Reference or research librarians help people doing research to find the information they need, through a structured conversation called a reference interview. The help may take the form of research on a specific question, providing direction on the use of databases and other electronic information resources; obtaining specialized materials from other sources; or providing access to and care of delicate or expensive materials. These services are sometimes provided by other library staff that have been given a certain amount of special training; some have criticized this trend.
Systems librarians develop, troubleshoot and maintain library systems, including the library catalog and related systems.
Technical service librarians work "behind the scenes" ordering library materials and database subscriptions, computers and other equipment, and supervise the cataloging and physical processing of new materials.
A Youth Services librarian, or children's librarian, is in charge of serving young patrons from infancy all the way to young adulthood. Their duties vary, from planning summer reading programs to weekly story hour programs. They are multitaskers, as the children's section of a library may act as its own separate library within the same building. Children's librarians must be knowledgeable of popular books for school-aged children and other library items, such as e-books and audiobooks. They are charged with the task of creating a safe and fun learning environment outside of school and the home.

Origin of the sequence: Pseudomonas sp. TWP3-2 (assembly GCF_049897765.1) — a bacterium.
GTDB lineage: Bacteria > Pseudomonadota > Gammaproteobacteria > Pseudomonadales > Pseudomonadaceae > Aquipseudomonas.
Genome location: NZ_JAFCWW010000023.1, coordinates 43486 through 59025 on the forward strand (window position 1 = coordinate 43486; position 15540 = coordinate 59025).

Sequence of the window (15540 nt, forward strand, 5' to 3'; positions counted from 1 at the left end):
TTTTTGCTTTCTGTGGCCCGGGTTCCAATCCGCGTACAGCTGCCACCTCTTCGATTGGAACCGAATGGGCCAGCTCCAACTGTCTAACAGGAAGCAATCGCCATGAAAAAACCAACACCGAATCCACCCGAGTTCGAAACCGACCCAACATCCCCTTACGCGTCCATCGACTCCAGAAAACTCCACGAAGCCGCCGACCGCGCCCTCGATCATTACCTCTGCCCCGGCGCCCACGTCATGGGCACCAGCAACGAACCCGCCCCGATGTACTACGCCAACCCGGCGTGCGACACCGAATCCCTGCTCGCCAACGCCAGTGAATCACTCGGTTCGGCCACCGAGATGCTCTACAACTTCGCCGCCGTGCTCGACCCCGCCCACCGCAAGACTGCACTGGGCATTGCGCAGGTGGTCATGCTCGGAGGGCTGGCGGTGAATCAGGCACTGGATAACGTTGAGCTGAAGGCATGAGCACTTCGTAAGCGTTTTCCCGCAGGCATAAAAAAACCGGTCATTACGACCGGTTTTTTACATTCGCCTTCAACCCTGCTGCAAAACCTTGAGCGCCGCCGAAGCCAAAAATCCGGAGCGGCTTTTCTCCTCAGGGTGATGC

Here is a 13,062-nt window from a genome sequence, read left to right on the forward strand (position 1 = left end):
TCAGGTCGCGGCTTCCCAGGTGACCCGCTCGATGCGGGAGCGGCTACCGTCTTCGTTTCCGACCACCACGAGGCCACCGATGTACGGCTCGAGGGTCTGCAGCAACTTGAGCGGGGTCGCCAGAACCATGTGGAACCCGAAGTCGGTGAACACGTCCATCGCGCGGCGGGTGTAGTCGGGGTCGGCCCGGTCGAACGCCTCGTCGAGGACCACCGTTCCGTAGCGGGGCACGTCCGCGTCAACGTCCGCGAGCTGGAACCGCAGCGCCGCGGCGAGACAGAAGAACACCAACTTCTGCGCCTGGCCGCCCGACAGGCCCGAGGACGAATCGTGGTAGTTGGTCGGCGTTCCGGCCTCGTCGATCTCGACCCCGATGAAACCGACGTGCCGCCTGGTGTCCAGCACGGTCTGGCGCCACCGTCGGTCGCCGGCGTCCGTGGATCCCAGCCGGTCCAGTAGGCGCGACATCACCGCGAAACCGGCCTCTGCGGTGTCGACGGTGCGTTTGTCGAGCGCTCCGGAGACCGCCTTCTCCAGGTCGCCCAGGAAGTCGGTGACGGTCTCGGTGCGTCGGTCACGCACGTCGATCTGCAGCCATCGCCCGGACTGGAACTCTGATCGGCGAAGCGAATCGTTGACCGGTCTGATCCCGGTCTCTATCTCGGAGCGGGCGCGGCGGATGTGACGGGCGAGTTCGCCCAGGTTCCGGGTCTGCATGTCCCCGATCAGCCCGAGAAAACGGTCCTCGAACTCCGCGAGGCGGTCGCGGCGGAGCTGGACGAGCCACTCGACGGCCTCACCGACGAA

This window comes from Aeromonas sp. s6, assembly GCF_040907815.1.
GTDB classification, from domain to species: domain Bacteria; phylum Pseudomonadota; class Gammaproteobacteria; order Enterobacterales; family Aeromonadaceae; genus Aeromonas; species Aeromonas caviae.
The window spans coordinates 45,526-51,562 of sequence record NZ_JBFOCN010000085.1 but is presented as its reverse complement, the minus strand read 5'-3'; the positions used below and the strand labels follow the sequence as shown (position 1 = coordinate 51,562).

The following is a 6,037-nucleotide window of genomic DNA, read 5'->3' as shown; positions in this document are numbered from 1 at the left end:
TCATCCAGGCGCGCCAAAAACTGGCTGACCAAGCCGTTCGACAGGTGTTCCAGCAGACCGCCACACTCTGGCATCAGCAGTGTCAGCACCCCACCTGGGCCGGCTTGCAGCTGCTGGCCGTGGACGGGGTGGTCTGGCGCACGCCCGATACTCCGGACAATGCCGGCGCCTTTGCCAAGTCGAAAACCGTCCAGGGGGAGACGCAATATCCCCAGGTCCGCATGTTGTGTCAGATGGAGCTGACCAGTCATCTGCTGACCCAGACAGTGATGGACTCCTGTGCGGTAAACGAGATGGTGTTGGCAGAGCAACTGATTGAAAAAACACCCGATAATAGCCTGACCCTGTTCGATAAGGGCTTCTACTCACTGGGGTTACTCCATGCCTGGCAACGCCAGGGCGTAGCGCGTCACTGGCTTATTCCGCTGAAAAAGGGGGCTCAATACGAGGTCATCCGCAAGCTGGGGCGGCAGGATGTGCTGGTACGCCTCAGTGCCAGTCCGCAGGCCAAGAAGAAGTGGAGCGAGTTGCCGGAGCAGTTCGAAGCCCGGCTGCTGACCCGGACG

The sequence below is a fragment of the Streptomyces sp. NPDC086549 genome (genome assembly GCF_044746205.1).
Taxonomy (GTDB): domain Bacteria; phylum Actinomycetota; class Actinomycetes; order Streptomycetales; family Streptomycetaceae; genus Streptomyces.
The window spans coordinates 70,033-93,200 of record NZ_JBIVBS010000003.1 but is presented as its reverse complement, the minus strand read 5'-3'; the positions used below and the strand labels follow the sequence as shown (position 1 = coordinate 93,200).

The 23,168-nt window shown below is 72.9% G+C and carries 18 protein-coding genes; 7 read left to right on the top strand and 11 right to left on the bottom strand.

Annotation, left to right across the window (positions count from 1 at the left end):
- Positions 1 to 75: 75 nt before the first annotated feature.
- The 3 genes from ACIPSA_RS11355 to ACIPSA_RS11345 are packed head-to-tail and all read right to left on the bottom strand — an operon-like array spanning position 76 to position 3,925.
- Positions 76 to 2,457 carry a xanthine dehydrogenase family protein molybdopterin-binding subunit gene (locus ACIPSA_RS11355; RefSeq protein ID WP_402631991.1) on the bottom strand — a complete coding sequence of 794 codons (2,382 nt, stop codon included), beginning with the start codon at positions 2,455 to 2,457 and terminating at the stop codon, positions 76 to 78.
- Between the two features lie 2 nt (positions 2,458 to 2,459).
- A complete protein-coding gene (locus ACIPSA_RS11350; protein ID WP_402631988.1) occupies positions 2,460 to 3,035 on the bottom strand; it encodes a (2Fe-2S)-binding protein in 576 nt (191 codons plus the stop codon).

A young adult or YA librarian specifically serves patrons who are between 12 and 18 years old. Young adults are those patrons that look to library services to give them direction and guidance toward recreation, education, and emancipation. A young adult librarian could work in several different institutions; one might be a school library/media teacher, a member of a public library team, or a librarian in a penal institution. Licensing for library/media teacher includes a Bachelor or Master of Arts in Teaching and additional higher-level course work in library science. YA librarians who work in public libraries are expected to have a master's degree in Library and Information Science (MLIS), relevant work experience, or a related credential.

Additional responsibilities